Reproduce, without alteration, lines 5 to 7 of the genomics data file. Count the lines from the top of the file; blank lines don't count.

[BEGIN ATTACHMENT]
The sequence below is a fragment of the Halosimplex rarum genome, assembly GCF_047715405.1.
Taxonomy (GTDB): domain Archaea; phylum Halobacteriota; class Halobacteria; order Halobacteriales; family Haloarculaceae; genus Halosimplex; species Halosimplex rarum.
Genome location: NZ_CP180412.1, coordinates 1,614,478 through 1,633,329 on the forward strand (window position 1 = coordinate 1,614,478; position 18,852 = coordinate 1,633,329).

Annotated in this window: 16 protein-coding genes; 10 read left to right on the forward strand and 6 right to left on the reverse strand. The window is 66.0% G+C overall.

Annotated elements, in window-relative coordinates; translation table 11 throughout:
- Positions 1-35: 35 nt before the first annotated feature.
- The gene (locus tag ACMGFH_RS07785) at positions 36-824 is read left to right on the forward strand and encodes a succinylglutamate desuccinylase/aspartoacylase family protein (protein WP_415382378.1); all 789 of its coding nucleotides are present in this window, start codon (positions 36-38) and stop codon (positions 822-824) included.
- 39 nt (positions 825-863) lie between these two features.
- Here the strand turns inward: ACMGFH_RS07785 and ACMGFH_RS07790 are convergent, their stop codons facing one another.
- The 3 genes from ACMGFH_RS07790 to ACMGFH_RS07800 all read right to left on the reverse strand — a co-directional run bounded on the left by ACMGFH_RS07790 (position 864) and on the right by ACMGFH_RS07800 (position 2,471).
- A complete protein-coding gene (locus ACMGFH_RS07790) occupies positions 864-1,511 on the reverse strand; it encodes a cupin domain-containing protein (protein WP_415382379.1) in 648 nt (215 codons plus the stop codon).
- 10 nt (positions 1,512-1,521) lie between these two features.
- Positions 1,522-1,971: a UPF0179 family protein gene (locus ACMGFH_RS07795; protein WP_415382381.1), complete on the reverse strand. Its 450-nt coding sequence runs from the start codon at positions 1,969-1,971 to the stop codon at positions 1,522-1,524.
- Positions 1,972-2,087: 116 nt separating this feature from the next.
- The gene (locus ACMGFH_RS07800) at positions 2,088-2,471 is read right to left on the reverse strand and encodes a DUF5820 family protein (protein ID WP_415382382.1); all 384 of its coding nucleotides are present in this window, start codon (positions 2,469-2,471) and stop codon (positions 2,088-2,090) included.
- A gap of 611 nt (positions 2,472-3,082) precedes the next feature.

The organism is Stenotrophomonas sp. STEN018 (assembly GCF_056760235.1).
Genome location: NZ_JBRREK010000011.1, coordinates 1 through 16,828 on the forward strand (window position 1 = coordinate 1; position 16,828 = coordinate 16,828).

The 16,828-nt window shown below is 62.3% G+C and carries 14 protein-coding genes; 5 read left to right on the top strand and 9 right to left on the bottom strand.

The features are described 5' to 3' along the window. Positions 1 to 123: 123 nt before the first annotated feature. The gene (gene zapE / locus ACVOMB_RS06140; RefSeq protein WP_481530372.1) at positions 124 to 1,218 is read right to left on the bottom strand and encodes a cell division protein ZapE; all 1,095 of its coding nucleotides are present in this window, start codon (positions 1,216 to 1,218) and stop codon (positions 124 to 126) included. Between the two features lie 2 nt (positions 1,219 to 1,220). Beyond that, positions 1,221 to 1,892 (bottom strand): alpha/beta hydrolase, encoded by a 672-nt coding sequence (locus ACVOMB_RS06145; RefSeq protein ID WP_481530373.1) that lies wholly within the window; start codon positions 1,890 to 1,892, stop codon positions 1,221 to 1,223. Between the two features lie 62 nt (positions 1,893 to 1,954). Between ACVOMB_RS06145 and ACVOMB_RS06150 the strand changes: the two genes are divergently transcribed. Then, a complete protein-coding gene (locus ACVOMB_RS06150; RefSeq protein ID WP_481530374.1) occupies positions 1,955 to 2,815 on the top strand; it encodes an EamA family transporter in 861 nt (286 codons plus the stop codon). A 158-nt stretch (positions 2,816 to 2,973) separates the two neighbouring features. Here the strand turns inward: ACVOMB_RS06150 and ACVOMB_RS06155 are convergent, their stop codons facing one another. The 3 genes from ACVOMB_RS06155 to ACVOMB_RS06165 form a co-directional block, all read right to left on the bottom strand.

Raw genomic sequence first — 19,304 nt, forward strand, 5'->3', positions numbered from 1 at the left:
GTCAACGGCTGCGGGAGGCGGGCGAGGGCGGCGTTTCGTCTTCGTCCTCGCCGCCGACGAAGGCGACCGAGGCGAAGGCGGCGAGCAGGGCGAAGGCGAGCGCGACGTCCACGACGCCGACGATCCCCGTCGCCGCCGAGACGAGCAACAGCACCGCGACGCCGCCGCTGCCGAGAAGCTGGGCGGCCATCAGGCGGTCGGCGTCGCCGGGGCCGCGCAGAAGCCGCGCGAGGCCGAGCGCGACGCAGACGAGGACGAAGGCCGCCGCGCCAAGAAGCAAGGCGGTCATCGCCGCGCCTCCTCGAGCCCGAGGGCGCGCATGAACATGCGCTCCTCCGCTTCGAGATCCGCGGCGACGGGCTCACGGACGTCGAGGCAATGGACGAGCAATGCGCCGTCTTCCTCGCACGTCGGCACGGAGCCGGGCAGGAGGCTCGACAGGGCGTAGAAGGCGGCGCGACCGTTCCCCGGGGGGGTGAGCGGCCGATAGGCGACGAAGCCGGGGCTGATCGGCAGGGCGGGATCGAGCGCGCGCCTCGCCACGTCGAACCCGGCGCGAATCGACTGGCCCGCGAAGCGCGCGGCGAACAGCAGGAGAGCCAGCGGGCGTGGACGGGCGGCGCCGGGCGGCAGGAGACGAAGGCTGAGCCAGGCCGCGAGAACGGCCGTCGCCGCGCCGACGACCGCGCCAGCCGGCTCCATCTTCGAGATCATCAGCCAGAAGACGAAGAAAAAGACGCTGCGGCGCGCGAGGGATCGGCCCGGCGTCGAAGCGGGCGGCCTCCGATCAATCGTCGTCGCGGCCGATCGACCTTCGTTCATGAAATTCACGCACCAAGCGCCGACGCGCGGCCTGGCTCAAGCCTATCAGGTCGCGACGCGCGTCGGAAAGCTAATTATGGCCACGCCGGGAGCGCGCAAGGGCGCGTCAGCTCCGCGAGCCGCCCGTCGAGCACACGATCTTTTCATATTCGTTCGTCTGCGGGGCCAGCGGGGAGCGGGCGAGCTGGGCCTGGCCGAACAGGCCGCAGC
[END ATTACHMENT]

Annotated elements, in window-relative coordinates; translation table 11 throughout:
- Positions 1-35: 35 nt before the first annotated feature.
- The gene (locus tag ACMGFH_RS07785) at positions 36-824 is read left to right on the forward strand and encodes a succinylglutamate desuccinylase/aspartoacylase family protein (protein WP_415382378.1); all 789 of its coding nucleotides are present in this window, start codon (positions 36-38) and stop codon (positions 822-824) included.